Clarification on APRA's data on average housing loan figures
The Quarterly Authorised Deposit-taking Institution Property Exposures (QPEX) statistical publication provides bank, credit union and building society aggregate statistics on commercial property exposures, residential property exposures and new residential loan approvals. The QPEX publication is published each quarter on APRA’s website.
In the most recent QPEX publication – March 2019 (issued in June 2019), APRA’s data (as seen in Chart 1) highlighted negative growth in housing lending over 2018. Between the year ending 31 March 2019 and 31 March 2018, there was a decrease of:
- 7.2 per cent in owner-occupied new housing loan approvals, and
- 14.9 per cent in new housing investment loans.
While there has been a decrease in housing loan approvals, the average loan size has continued to grow (as seen in Chart 2).
Since the last QPEX (December 2018) was published, some commentators have misinterpreted APRA’s data in their analysis of the average balance of housing loans. They have assumed that an increase in the number of housing loans (as seen in Chart 2) meant an increase in the number of borrowers with a housing loan. This misinterpretation has resulted in a suggestion that the average balance of housing loans represents the level of indebtedness of Australian households. This conclusion cannot be drawn from the data.
The QPEX publication reports data from the ADI’s perspective (e.g. the value of loans and number of loan accounts on the ADI’s books) rather than the borrower’s perspective. The data is a simple average calculated as the total balance of all housing loans divided by the total number of housing loans extended by ADIs. In practice, a customer may have multiple housing loans, which means that the average balance of housing loans cannot be used to determine the average housing debt of each borrower. When APRA supervises an ADI, we do not consider the average loan size to be a reliable indicator of risk; rather the data is just one of many inputs to identify potential changes to the overall structure and size of loans.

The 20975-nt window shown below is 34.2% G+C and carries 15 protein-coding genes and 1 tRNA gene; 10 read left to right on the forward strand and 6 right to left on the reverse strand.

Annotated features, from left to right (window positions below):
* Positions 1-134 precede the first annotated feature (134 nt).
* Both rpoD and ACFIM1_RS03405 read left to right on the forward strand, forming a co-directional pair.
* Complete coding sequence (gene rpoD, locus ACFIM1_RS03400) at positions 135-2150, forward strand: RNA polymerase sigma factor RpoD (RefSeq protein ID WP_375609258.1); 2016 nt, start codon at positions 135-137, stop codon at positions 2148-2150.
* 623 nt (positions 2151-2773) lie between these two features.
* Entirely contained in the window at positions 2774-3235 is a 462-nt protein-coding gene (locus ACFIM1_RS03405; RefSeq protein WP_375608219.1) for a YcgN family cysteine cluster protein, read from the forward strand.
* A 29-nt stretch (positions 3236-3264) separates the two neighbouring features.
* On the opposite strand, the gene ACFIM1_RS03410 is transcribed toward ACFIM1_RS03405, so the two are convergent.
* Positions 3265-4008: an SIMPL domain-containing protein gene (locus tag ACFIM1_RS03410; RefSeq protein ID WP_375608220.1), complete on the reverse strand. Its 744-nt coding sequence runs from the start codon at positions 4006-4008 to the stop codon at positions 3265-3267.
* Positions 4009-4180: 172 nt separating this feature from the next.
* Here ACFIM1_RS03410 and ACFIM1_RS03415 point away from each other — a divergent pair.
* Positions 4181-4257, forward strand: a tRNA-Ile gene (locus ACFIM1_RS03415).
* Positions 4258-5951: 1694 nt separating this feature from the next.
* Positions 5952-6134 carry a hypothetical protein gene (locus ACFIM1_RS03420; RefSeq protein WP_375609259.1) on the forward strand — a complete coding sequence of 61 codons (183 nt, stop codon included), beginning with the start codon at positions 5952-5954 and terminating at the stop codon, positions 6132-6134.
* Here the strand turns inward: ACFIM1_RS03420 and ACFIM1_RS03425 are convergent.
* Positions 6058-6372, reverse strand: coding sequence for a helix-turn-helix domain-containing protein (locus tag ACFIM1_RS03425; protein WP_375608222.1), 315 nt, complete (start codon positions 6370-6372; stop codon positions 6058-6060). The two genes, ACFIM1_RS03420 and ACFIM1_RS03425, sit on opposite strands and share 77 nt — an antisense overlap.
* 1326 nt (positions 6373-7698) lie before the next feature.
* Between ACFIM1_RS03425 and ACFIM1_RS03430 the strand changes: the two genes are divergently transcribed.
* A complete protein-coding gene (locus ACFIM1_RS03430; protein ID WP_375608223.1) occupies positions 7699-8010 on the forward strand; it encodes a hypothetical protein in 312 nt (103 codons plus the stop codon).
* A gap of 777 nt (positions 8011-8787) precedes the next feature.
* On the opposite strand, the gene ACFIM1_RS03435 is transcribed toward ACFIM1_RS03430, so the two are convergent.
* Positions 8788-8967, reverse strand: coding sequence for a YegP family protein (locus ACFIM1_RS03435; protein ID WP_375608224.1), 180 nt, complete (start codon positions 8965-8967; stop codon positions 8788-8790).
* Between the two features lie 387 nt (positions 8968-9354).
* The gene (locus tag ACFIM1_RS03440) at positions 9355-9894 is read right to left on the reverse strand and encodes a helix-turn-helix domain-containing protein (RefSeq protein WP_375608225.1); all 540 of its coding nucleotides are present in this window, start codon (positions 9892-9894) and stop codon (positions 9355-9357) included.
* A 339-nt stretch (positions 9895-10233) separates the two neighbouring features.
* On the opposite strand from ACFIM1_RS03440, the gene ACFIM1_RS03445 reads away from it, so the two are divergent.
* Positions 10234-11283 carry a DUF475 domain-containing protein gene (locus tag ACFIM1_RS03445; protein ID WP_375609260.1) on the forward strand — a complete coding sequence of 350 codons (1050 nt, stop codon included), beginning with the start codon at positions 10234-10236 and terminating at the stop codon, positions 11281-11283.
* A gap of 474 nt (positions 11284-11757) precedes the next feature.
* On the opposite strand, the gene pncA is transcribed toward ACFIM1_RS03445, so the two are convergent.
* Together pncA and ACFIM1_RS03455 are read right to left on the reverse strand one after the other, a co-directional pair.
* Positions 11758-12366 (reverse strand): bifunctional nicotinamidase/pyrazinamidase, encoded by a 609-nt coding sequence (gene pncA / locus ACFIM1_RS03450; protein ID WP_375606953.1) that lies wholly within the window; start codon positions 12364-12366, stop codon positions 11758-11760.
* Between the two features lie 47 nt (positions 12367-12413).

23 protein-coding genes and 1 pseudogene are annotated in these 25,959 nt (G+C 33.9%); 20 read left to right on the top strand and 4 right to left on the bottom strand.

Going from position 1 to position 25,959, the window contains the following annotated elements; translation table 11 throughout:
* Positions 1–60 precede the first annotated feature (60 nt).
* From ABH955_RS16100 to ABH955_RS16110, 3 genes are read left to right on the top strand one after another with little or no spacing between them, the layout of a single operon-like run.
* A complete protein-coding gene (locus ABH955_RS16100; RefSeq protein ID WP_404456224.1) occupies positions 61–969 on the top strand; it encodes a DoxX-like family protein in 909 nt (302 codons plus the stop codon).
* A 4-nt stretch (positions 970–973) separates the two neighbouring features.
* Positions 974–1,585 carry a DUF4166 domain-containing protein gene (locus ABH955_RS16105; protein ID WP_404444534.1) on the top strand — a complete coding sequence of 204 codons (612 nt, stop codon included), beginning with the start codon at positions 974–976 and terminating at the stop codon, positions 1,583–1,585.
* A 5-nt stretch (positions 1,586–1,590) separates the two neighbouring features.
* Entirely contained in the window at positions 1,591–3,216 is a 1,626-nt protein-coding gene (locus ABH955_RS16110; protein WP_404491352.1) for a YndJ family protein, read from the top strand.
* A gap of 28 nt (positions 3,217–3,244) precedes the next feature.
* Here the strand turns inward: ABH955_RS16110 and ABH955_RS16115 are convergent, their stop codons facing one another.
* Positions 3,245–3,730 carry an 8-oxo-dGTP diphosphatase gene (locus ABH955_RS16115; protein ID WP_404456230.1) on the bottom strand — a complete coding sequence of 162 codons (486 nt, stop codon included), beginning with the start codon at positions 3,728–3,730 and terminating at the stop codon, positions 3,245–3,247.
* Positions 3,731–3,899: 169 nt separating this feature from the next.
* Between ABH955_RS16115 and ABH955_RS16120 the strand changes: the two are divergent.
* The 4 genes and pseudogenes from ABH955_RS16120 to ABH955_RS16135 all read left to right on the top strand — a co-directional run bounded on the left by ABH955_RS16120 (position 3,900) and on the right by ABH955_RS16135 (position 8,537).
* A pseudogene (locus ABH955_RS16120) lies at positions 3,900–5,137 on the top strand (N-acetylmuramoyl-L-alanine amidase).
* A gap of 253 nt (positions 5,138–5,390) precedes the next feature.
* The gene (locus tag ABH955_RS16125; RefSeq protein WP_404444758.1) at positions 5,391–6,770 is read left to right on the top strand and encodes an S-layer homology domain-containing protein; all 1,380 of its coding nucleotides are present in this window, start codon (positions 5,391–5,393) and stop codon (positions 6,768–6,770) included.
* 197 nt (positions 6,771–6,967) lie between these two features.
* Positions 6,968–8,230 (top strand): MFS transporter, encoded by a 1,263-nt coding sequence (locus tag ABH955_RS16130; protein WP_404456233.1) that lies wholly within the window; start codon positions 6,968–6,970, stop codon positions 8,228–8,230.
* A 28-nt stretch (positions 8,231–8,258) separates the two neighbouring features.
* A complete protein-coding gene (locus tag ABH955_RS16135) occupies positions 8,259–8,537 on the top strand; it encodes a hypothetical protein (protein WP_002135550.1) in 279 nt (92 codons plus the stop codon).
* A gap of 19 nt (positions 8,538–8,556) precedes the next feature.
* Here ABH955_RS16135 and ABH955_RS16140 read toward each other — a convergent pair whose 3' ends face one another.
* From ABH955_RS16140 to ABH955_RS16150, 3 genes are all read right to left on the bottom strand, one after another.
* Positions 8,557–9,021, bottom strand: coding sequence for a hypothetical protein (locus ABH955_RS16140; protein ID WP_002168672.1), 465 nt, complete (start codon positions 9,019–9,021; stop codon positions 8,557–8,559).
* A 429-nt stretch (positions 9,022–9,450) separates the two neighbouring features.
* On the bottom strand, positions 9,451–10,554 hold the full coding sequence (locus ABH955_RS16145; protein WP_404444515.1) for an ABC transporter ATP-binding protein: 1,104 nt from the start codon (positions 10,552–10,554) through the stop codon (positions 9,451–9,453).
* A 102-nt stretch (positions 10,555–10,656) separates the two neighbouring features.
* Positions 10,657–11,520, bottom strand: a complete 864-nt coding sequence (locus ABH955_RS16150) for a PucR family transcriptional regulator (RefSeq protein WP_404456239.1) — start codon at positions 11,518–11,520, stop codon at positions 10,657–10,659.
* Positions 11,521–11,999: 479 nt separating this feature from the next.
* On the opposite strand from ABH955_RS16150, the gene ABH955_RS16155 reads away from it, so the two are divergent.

APRA requires ADIs’ to maintain high lending standards to ensure they are effectively managing risk when issuing new housing loans to borrowers. When a borrower applies for a housing loan, APRA requires the ADI to assess the borrower’s ability to repay the loan, taking into account the borrower’s other debt commitments and everyday expenses. We set out our expectations for ADIs on lending standards in Prudential Practice Guide APG 223 Residential Mortgage Lending.
The article was first published in APRA Insight - Issue 1 2019.